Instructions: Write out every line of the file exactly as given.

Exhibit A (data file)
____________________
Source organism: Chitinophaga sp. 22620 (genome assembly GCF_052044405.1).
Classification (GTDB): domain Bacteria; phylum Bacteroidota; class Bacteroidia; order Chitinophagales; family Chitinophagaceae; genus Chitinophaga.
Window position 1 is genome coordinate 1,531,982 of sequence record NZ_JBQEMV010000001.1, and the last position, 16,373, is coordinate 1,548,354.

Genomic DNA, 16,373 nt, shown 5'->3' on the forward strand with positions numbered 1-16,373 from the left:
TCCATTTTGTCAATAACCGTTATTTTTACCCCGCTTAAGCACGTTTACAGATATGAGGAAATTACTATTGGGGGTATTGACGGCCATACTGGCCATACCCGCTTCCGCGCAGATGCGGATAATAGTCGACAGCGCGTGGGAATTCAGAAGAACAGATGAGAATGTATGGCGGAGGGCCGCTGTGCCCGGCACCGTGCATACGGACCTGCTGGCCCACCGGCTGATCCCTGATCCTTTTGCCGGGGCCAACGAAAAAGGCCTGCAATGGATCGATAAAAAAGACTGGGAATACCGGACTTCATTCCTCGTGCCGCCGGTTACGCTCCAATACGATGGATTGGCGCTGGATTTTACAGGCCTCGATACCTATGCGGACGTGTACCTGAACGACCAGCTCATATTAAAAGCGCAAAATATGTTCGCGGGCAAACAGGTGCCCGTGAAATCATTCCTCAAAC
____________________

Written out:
Source organism: Chitinophaga sp. 22620 (genome assembly GCF_052044405.1).
Classification (GTDB): domain Bacteria; phylum Bacteroidota; class Bacteroidia; order Chitinophagales; family Chitinophagaceae; genus Chitinophaga.
Window position 1 is genome coordinate 1,531,982 of sequence record NZ_JBQEMV010000001.1, and the last position, 16,373, is coordinate 1,548,354.

Genomic DNA, 16,373 nt, shown 5'->3' on the forward strand with positions numbered 1-16,373 from the left:
TCCATTTTGTCAATAACCGTTATTTTTACCCCGCTTAAGCACGTTTACAGATATGAGGAAATTACTATTGGGGGTATTGACGGCCATACTGGCCATACCCGCTTCCGCGCAGATGCGGATAATAGTCGACAGCGCGTGGGAATTCAGAAGAACAGATGAGAATGTATGGCGGAGGGCCGCTGTGCCCGGCACCGTGCATACGGACCTGCTGGCCCACCGGCTGATCCCTGATCCTTTTGCCGGGGCCAACGAAAAAGGCCTGCAATGGATCGATAAAAAAGACTGGGAATACCGGACTTCATTCCTCGTGCCGCCGGTTACGCTCCAATACGATGGATTGGCGCTGGATTTTACAGGCCTCGATACCTATGCGGACGTGTACCTGAACGACCAGCTCATATTAAAAGCGCAAAATATGTTCGCGGGCAAACAGGTGCCCGTGAAATCATTCCTCAAAC